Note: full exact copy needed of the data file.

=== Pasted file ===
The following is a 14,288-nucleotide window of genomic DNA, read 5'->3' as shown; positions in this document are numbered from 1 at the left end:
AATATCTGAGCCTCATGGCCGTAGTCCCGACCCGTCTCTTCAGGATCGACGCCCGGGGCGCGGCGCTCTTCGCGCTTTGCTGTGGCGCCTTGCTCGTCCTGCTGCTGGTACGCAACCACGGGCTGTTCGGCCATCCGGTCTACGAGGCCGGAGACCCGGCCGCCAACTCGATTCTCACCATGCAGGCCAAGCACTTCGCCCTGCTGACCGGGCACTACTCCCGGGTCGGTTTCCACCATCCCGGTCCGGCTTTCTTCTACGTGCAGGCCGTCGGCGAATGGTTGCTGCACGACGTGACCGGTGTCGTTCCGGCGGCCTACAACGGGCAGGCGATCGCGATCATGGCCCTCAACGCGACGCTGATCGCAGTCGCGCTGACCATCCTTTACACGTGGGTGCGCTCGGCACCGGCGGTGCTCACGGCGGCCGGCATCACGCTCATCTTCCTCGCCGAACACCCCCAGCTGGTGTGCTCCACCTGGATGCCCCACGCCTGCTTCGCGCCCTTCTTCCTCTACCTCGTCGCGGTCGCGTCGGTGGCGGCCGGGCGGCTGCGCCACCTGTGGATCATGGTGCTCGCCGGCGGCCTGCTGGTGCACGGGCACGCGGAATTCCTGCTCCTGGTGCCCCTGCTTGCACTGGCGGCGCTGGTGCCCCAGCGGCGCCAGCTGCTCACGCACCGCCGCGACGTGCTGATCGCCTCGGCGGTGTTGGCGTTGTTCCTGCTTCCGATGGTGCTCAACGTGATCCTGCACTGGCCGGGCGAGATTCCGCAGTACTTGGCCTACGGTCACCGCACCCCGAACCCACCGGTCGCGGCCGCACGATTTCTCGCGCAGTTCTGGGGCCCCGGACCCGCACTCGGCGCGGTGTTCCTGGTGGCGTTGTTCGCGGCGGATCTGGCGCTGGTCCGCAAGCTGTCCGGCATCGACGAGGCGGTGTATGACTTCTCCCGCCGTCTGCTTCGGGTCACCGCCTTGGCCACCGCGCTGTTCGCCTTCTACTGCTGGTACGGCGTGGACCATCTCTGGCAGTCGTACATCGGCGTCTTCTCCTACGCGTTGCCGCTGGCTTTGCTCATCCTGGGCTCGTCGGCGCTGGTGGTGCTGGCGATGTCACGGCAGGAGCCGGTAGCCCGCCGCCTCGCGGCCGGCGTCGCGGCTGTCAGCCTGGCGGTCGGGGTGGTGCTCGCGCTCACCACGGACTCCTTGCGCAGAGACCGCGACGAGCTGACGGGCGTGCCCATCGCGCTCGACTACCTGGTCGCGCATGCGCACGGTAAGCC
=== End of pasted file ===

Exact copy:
The following is a 14,288-nucleotide window of genomic DNA, read 5'->3' as shown; positions in this document are numbered from 1 at the left end:
AATATCTGAGCCTCATGGCCGTAGTCCCGACCCGTCTCTTCAGGATCGACGCCCGGGGCGCGGCGCTCTTCGCGCTTTGCTGTGGCGCCTTGCTCGTCCTGCTGCTGGTACGCAACCACGGGCTGTTCGGCCATCCGGTCTACGAGGCCGGAGACCCGGCCGCCAACTCGATTCTCACCATGCAGGCCAAGCACTTCGCCCTGCTGACCGGGCACTACTCCCGGGTCGGTTTCCACCATCCCGGTCCGGCTTTCTTCTACGTGCAGGCCGTCGGCGAATGGTTGCTGCACGACGTGACCGGTGTCGTTCCGGCGGCCTACAACGGGCAGGCGATCGCGATCATGGCCCTCAACGCGACGCTGATCGCAGTCGCGCTGACCATCCTTTACACGTGGGTGCGCTCGGCACCGGCGGTGCTCACGGCGGCCGGCATCACGCTCATCTTCCTCGCCGAACACCCCCAGCTGGTGTGCTCCACCTGGATGCCCCACGCCTGCTTCGCGCCCTTCTTCCTCTACCTCGTCGCGGTCGCGTCGGTGGCGGCCGGGCGGCTGCGCCACCTGTGGATCATGGTGCTCGCCGGCGGCCTGCTGGTGCACGGGCACGCGGAATTCCTGCTCCTGGTGCCCCTGCTTGCACTGGCGGCGCTGGTGCCCCAGCGGCGCCAGCTGCTCACGCACCGCCGCGACGTGCTGATCGCCTCGGCGGTGTTGGCGTTGTTCCTGCTTCCGATGGTGCTCAACGTGATCCTGCACTGGCCGGGCGAGATTCCGCAGTACTTGGCCTACGGTCACCGCACCCCGAACCCACCGGTCGCGGCCGCACGATTTCTCGCGCAGTTCTGGGGCCCCGGACCCGCACTCGGCGCGGTGTTCCTGGTGGCGTTGTTCGCGGCGGATCTGGCGCTGGTCCGCAAGCTGTCCGGCATCGACGAGGCGGTGTATGACTTCTCCCGCCGTCTGCTTCGGGTCACCGCCTTGGCCACCGCGCTGTTCGCCTTCTACTGCTGGTACGGCGTGGACCATCTCTGGCAGTCGTACATCGGCGTCTTCTCCTACGCGTTGCCGCTGGCTTTGCTCATCCTGGGCTCGTCGGCGCTGGTGGTGCTGGCGATGTCACGGCAGGAGCCGGTAGCCCGCCGCCTCGCGGCCGGCGTCGCGGCTGTCAGCCTGGCGGTCGGGGTGGTGCTCGCGCTCACCACGGACTCCTTGCGCAGAGACCGCGACGAGCTGACGGGCGTGCCCATCGCGCTCGACTACCTGGTCGCGCATGCGCACGGTAAGCC